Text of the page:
When I was all of 6 years old, my mother asked my cousin and I which one of us wanted to go Harvard and which one Stanford. As light hearted as that question probably was, it planted the seed of aspiration in me, aspiration to go to a top university abroad.
When I was 10 years old, I was determined to make all those aspirations reality. I remained a straight A student, always submitted my work on time, was the class representative and the model child for every teacher.
When I was 13, I made a Pinterest board of the fancy campuses, libraries with tall shelves extending to infinity, lecture halls with the perfect blend of history, elegance and cutting-edge technology. I dreamed of the opportunity to interact with intellectuals from different races and backgrounds- each aiming to change the world. The optimal learning environment. The University dream.
I am now 17, applying to university in a few months, and the dream-crushing costs of it all have largely adjusted my vision since then.
Ivy League schools have now reached another arm and leg cost of $90,000. Not only are tuition fees rising annually, but the rate at which they are rising has also been increasing, with an increase of 3.6% in the past 10 years.
Those relentless students taking student loans to make their university dreams a reality often end up in a deep pit of lifetime debt, making the returns received for going to said ‘dream university’ quite low. According to research, the average student loan takes 21 years to pay off.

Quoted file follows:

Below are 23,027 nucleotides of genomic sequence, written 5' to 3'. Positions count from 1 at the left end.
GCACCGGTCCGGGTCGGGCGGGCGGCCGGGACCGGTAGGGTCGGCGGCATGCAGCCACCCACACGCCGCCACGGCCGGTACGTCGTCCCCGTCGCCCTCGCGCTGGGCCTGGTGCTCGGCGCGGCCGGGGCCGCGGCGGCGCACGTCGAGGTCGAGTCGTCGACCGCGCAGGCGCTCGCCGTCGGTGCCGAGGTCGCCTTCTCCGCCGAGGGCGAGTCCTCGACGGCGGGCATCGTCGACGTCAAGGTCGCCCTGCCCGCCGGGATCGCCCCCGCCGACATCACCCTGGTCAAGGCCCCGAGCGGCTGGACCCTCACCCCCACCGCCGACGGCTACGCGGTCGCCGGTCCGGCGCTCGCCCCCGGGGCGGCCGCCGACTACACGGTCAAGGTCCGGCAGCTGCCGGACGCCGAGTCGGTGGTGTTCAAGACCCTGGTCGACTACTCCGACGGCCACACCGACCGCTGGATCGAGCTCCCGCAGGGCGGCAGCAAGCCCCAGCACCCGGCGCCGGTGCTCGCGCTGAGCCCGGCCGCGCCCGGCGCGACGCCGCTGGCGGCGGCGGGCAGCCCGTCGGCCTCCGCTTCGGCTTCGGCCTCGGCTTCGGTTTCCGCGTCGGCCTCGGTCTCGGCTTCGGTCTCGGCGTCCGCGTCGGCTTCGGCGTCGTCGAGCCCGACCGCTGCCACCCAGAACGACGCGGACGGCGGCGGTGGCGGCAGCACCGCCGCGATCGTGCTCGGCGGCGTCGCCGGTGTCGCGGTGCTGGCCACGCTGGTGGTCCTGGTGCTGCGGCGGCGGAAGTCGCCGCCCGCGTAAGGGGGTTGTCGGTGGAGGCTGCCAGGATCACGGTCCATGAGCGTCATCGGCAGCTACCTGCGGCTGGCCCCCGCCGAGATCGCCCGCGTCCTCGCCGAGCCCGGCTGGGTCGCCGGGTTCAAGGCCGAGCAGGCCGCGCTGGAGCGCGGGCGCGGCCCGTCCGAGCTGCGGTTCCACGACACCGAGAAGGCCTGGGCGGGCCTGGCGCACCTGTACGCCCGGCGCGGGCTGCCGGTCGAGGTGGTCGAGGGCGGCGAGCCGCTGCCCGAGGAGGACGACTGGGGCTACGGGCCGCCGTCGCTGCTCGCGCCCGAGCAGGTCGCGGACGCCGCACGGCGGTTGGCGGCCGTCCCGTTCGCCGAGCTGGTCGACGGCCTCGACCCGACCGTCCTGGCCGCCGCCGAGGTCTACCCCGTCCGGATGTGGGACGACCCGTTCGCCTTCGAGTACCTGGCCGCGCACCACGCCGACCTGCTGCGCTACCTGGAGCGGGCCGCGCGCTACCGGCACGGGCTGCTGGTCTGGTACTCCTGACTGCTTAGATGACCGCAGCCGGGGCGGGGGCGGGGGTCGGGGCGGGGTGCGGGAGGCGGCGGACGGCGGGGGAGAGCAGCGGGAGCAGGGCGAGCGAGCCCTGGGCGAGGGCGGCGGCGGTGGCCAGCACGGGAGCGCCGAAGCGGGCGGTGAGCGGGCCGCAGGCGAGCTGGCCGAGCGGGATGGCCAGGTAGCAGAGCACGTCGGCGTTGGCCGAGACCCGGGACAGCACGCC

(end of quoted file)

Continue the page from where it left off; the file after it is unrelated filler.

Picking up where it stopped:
To help, the Biden Administration cut in half the amount that borrowers have to pay each month for undergraduate loans from 10% to 5% of discretionary income.
However, none of this changes the fact that the returns of attending university have been lower and lower as the prices keep skyrocketing. A poll by Wall Street Journal on March 31st, 2023, suggests that the confidence of students towards university is at an all-time low, with 56% of Americans believing that a degree is no longer worth the time or money. And it’s not just America, in England, 25% of male graduates and 15% of female graduates take home less money over the course of their careers compared to their peers who do not get a degree, according to IFS (research).
The returns received from a degree have seemed to largely boil down to choosing the right subject. In Britain, negative returns are most likely for those studying creative arts (less than 10% of men make a positive return), visual arts, music, social care and agriculture. While the best-earning degrees in America remain in engineering, computer science and business.
In an era of shifting paradigms, it has become crucial to re-assess the future value of our investments towards our career. The allure of a prestigious campus must not distract us from factoring in evolving demands in the job market, practical skill development and, yes, the monster of it all, affordability.
They say that as you get older, your dreams become smaller. Numbers, statistics and ‘the likely chances of success’ often cloud the scope of our aspirations. Your future is unlikely to pan out exactly how your Pinterest board pictured it at 13. But guess what? You get to embrace the thrill of the unknown. And who knows, maybe it opens pathways to even greater aspirations!